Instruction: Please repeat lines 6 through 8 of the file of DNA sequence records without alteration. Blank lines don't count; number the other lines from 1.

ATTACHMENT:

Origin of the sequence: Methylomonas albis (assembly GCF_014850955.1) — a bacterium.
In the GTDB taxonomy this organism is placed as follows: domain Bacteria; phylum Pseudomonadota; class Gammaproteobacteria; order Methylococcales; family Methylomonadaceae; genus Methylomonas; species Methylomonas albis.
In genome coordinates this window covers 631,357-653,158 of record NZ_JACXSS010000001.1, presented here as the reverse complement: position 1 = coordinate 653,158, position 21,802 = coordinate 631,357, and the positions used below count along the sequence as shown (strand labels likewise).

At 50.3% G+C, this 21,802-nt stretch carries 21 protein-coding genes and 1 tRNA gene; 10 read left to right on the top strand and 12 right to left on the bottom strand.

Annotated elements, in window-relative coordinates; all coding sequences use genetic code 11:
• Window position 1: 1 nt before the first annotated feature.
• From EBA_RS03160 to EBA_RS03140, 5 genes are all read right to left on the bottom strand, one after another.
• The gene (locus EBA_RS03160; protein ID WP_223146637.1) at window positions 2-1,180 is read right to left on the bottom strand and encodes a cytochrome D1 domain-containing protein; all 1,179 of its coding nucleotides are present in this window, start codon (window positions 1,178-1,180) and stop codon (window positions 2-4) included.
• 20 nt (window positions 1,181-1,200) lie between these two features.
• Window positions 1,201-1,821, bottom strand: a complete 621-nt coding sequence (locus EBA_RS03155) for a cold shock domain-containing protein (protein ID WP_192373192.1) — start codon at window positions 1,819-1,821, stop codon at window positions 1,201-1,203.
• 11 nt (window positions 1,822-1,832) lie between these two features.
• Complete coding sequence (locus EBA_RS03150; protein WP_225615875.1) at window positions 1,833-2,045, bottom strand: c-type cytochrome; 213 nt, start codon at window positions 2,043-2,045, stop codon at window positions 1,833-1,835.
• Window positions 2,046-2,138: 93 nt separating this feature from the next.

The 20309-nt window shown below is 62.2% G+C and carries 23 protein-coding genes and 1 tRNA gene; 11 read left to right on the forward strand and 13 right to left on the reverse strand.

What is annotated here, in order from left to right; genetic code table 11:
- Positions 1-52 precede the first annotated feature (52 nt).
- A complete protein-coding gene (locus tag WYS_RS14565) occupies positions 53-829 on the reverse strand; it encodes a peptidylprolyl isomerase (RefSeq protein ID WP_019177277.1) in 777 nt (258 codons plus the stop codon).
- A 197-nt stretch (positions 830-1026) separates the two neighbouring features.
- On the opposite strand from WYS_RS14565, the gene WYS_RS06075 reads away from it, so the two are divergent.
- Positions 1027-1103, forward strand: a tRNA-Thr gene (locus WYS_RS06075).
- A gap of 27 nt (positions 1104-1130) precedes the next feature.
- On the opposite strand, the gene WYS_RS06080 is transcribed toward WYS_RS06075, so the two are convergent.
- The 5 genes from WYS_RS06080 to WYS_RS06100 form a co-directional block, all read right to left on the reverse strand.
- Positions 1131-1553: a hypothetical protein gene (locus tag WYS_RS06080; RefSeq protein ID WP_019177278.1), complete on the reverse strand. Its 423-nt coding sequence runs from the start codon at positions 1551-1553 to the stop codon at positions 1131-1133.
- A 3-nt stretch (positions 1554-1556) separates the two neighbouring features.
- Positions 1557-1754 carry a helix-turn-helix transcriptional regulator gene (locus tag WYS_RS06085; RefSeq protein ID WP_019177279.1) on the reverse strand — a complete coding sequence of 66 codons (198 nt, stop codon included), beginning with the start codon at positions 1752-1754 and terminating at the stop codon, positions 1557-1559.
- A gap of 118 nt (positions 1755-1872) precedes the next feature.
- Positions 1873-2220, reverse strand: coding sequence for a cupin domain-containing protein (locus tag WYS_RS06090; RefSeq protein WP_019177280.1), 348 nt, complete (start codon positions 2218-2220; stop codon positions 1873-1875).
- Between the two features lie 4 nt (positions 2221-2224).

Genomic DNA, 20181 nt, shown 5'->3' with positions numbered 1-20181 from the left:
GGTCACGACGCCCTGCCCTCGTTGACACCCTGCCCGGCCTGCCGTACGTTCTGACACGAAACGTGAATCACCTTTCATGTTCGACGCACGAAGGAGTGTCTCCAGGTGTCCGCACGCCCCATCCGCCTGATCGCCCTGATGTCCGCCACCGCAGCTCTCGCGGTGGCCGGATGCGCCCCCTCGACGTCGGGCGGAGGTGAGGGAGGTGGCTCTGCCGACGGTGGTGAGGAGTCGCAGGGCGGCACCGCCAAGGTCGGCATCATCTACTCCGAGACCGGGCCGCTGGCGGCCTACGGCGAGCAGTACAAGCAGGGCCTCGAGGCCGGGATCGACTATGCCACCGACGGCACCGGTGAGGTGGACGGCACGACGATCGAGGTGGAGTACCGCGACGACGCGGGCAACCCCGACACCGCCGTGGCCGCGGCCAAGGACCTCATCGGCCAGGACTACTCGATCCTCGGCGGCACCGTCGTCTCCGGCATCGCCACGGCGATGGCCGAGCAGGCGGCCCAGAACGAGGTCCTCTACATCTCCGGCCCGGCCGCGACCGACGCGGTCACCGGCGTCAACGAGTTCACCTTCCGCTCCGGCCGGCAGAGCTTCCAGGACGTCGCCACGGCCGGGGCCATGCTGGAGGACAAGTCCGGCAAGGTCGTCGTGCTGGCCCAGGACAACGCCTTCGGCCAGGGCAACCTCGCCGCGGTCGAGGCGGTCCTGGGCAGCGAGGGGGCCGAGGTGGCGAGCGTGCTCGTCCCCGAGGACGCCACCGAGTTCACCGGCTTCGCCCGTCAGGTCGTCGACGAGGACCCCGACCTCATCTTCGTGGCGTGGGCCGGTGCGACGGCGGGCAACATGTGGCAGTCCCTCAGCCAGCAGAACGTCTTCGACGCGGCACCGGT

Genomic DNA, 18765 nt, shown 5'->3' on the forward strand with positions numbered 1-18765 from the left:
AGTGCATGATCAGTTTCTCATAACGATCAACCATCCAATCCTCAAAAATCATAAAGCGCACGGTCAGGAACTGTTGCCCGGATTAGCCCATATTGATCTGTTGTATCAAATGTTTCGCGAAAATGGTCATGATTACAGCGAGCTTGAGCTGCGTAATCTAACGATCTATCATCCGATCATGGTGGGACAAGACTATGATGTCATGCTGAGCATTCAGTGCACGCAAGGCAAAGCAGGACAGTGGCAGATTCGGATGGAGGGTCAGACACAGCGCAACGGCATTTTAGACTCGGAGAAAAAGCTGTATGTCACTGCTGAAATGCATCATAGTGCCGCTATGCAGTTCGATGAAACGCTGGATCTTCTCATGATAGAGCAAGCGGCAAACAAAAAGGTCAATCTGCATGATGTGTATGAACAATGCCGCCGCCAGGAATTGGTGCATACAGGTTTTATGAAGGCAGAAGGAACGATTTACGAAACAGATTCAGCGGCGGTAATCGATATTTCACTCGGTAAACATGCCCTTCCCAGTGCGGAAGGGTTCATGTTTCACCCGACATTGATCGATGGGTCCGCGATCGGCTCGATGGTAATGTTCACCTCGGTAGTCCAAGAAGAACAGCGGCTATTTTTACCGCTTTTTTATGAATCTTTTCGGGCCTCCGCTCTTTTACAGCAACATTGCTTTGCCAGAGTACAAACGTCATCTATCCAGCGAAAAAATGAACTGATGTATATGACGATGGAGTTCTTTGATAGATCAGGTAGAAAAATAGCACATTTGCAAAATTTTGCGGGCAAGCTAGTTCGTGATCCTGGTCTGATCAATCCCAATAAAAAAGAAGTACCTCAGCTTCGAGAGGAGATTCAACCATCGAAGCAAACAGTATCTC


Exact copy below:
• Window position 1: 1 nt before the first annotated feature.
• From EBA_RS03160 to EBA_RS03140, 5 genes are all read right to left on the bottom strand, one after another.
• The gene (locus EBA_RS03160; protein ID WP_223146637.1) at window positions 2-1,180 is read right to left on the bottom strand and encodes a cytochrome D1 domain-containing protein; all 1,179 of its coding nucleotides are present in this window, start codon (window positions 1,178-1,180) and stop codon (window positions 2-4) included.